It’s been announced that UK Sotheby’s International Realty has secured tenants for 20 apartments in record time at Embassy Gardens, a popular development at the huge regeneration project of Nine Elms.
The corporate client who owned the mix of one and two-bedroom apartments approached Diana Tran at UK Sothebys’s International Realty in May, to source suitable tenants on a long let.
Reflecting the high-end feel and look of the area – which is home to the new US Embassy and a range of glossy towers, one of which includes a suspended glass-bottomed acrylic pool – the weekly rental prices ranged from £700 to £1,200 and, by July, all of the units had tenants in situ.
“We worked round the clock for our client to secure the tenancies as quickly as possible. When working on behalf of a fund, it is essential to manage void rates in order to protect the investment – this was always our objective,” Diana Tran MARLA, Associate Director for UK Sotheby’s International Realty Residential Lettings in Central London, said.
The prime agency said the new tenants at Embassy Gardens are a combination of domestic and international, from Europe and Asia.
The travel restrictions during Covid made it more difficult for prospective overseas tenants to commit to renting here whilst being based abroad, Sotheby’s International said.
As a result, domestic renters had the upper hand while restrictions were in place. However, now that restrictions have eased, UK Sotheby’s International Realty says it has a waiting list of people eager to snap up new apartments.
The motivation for new tenants to rent at Nine Elms was driven by the desire for a change of scenery and more living space, the firm said.
It added that the apartments appealed to many entrepreneurial/start-up self-employed individuals, needing a London or UK base, a handful of students and some private bankers and financiers.
The agency said Nine Elms’ accessible location, outside space, good transport connectivity, and the ‘impressive Sky Pool complex’ was also a big draw for many of the tenants, especially after the disruption to everyday life during the pandemic.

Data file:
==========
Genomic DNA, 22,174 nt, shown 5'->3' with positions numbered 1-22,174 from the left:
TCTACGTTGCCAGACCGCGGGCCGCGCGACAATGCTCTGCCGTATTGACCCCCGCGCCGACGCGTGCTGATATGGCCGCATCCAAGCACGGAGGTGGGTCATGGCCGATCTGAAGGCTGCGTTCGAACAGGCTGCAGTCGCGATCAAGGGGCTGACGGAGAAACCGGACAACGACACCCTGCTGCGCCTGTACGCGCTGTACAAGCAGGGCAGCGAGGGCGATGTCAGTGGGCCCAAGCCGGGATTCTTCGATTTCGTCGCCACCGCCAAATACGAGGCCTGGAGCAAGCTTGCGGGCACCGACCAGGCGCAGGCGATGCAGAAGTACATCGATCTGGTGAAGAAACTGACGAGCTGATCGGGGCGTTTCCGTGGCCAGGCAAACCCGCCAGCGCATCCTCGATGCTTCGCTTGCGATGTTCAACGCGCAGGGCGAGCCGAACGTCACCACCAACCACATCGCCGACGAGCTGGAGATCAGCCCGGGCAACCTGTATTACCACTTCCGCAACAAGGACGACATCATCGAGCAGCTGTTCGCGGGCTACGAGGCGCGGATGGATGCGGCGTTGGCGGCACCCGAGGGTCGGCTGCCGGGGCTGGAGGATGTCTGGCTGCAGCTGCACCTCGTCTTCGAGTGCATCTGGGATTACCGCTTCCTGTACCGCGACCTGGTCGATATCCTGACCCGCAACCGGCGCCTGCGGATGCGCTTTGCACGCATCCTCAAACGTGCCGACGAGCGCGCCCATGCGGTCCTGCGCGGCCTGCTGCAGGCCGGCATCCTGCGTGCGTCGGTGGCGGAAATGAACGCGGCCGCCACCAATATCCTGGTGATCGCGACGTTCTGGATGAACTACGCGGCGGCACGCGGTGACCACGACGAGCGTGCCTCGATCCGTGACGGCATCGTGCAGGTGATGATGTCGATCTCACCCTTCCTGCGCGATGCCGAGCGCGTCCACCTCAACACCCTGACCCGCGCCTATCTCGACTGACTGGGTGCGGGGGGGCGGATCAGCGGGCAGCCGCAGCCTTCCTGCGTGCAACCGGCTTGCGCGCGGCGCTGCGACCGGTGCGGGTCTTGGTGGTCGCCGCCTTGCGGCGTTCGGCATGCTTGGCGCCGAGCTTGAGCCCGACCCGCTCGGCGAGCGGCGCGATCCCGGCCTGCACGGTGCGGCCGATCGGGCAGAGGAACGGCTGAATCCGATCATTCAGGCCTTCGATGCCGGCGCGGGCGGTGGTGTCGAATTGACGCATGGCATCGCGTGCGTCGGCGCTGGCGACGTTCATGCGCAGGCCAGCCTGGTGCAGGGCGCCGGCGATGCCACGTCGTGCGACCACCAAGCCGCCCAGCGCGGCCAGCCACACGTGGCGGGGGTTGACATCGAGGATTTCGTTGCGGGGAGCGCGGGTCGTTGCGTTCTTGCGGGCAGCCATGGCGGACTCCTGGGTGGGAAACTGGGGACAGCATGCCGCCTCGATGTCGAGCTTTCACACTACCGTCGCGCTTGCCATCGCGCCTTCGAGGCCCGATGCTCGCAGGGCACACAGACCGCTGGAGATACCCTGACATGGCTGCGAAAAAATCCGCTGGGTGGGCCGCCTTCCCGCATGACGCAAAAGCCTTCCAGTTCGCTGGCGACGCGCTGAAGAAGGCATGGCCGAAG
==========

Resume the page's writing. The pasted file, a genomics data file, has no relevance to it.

Guy Bradshaw, managing director at UK Sotheby’s International Realty, said: “The fund who had acquired the units wanted occupation as swiftly as possible. The majority of the tenancies were secured at the asking price or close to, which again reflects the demand for best-in-class property in the capital.”
On Monday, Nine Elms was one of two new stations – along with Battersea Power Station – to open in the first major expansion of the London Underground this century.
The first train on the new £1.1 billion Northern Line route departed from Battersea Power Station in south London at 05:28 on Monday, calling at Nine Elms before reaching the existing station of Kennington. Sadiq Khan, the London Mayor, said the services would play ‘a major role’ in the capital’s recovery.
Nine Elms, until recently one of the capital’s final industrial quarters, home to a huge number of vast brownfield sites, has been undergoing considerable transformation in recent years to turn it into London’s latest residential and business quarter.
That said, it has faced criticism for being unaffordable, too exclusive, too built-up and home to empty homes with tumbling prices. A Guardian feature earlier this year suggested Europe’s biggest regeneration project had fallen flat, with tumbling prices, investors melting away and promises turning to dust, while the Telegraph wrote a piece last week suggesting that investors are fleeing the nightmare on Nine Elms street despite the new Tube stations and ongoing regeneration work.
By contrast, a previous report from global real estate firm JLL suggested that the area will come of age in 2021.